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FDA user fee renewal urgent, but hearing gets diverted to drug prices, NIH cuts

Lawmakers on Capitol Hill are racing to complete a massive bill to renew the FDA's four drug and device user fee programs by Sept. 30 or the agency will lose more than half of its funding, resulting in substantial layoffs of scientists and other staff and slowing down the time it takes for new therapies to enter the market.

But Sen. Lamar Alexander, R-Tenn., chairman of the Senate Health, Education, Labor and Pensions Committee, said he was not going to let that happen and pledged during an April 4 hearing to work across the aisle to get the job done.

Sen. Patty Murray, D-Wash., the panel's ranking member, agreed she would do the same and even warned President Donald Trump not to get in the way by undermining or altering the agreements the FDA has already struck with industry on the user fee amounts manufacturers would pay and the negotiated agency performance goals.

Congress initially set up the user fees program in 1992 to give the FDA authority to collect the funds from brand-name manufacturers to help cover the costs of drug application reviews. Lawmakers later added programs for medical devices, generics and biosimilars.

The user fees have helped the FDA to significantly reduce its medical product application review times, industry representatives confirmed during the hearing.

Sen. Richard Burr, R-N.C., however, suggested for the second time in the past month that the FDA be required to pay back funds to industry and the government if the agency failed to meet its agreed-on performance goals, although at the April 4 hearing he called for taxpayer appropriated money to be "clawed back," versus the user fees he insisted on during a March 21 hearing.

Industry representatives, however, said the FDA had been on top of things.

Drug prices urgent issue, too

The user fee programs must be renewed every five years, and Alexander emphasized Congress was under the gun to meet the upcoming reauthorization deadline and could not get distracted by other issues.

But as with other recent healthcare hearings on Capitol Hill, the high costs of prescription drugs got worked into the conversation — led by Murray, who acknowledged that while the user fee renewal was a high priority for Congress, so too was the "related, larger issue" of affordability of medicines.

She insisted Congress must tackle the "astronomical cost of prescription drugs" during the current congressional session, although she stopped short of saying she would hold up the user fee bill to get her way and emphasized that pursuit should be done "outside the FDA context and outside this committee's jurisdiction."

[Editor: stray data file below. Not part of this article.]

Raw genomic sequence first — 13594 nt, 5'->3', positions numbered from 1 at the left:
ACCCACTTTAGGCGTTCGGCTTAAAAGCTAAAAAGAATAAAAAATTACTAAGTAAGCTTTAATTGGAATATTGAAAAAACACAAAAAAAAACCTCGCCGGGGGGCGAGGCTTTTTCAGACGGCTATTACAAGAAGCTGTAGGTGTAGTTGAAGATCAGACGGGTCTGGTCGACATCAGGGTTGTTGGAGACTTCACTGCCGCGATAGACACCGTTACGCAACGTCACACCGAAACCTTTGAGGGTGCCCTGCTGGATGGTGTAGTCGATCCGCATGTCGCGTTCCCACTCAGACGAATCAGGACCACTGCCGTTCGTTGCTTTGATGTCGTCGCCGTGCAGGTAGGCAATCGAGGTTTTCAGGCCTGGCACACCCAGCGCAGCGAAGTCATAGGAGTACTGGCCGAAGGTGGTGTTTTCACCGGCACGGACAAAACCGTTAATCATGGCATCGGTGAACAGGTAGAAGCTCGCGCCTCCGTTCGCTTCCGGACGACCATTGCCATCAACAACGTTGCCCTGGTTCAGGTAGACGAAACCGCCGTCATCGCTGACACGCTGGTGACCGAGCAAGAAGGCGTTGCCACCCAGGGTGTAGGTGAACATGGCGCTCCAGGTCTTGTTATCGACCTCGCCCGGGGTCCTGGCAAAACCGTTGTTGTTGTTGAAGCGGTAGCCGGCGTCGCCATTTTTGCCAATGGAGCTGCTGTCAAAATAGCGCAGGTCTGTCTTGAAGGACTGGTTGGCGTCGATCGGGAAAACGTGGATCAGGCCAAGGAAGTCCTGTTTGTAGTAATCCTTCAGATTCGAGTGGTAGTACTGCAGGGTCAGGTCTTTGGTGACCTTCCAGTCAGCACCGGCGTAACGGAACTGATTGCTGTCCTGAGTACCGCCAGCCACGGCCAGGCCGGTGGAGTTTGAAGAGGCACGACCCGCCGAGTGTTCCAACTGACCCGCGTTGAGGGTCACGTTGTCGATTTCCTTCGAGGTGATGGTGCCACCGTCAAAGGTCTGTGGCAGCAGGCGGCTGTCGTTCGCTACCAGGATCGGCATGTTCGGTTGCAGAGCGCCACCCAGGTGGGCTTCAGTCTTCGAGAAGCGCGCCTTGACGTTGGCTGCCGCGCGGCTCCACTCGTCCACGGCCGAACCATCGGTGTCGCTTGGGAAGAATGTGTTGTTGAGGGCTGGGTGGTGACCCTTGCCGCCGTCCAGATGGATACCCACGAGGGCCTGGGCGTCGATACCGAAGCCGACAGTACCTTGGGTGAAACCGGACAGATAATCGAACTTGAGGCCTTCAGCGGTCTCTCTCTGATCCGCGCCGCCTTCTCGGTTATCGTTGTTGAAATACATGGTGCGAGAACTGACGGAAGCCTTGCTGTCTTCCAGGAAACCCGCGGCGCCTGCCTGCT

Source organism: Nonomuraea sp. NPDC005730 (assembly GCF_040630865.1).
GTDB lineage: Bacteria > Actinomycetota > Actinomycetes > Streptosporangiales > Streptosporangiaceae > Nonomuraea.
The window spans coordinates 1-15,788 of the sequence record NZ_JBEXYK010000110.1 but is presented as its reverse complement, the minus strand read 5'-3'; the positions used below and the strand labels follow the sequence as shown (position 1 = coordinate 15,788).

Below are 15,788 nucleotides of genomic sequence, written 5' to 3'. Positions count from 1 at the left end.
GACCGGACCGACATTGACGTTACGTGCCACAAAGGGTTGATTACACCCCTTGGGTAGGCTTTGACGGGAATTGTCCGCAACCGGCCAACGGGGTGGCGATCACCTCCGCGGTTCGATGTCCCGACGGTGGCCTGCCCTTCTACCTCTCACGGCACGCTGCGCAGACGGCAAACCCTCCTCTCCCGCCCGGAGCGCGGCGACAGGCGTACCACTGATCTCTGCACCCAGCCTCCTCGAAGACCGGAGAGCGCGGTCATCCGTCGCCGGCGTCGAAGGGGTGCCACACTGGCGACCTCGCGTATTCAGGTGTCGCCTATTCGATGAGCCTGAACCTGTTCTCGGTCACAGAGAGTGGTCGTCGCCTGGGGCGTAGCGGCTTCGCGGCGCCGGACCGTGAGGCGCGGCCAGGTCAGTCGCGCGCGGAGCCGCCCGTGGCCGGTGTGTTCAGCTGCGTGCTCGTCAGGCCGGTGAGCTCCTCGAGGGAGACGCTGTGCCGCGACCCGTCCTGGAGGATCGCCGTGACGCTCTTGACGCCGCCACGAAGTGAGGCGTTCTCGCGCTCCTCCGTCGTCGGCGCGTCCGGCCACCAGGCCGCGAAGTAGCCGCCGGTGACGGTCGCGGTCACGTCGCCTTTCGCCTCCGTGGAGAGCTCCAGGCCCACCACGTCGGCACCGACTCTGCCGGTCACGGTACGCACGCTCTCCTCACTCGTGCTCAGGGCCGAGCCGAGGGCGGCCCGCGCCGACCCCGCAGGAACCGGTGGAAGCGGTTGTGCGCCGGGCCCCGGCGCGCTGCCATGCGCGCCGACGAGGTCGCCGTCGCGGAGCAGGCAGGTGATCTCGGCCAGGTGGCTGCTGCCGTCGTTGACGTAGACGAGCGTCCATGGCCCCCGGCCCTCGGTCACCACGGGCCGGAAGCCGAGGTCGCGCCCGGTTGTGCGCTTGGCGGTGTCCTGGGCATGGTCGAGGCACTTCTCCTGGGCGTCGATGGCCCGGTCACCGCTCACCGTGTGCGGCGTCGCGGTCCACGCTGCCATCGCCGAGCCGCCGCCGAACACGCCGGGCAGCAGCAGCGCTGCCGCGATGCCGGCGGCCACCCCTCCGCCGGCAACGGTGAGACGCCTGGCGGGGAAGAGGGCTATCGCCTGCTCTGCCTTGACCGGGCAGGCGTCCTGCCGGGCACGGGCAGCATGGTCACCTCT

That did not stop Murray, though, from pressing industry representatives at the hearing about the cost issue, demanding to know why drugmakers do not provide more transparency on how they set prices.

"I don't exactly know how to answer that question, obviously," Kay Holcombe, senior vice president for science policy at the Biotechnology Innovation Organization, responded, adding that the issue was "complicated."

"I think it's important to realize that the price that a patient is paying at the pharmacy counter, for example, is not the price that is set by a drug company, but it is the price that the insurance plan this individual has is allowing to happen," Holcombe said.

Getting drugs from the lab to the patient "is a system in which there are many players" — biopharmaceutical companies, insurers, pharmacy benefit managers and others, Holcombe said.

"We have to figure out together how to make that system work better for American families," she said.

Sen. Margaret Wood Hassan, D-N.H., noted one of her constituents was paying $34,000 out-of-pocket for his cancer medicine "and it's just something he cannot afford."

"The average cost doesn't matter when you're not part of the average," the senator said.

The drug industry needs to disclose its costs for research and development, manufacturing and marketing "so that we can have a common understanding of what really is driving the costs of pharmaceuticals and address it," Hassan said.

"This is freaking people out; it really is," added Sen. Al Franken, D-Minn., who called on Alexander to convene a hearing devoted to biopharmaceutical costs.

NIH budget cuts

Murray, Hassan, Franken and others also used the user fee hearing to criticize Trump's March 16 proposal to cut the National Institutes of Health's fiscal-year 2018 spending by $6 billion.

But Alexander dismissed Trump's proposal, noting the House and Senate appropriation committees had already agreed to boost the agency's budget.

"Congress has a pretty firm attitude on the National Institutes of Health's funding. It's a top priority for us," he said.

Other Republicans recently expressed similar opinions, including Reps. Kevin Yoder of Kansas and Fred Upton of Michigan.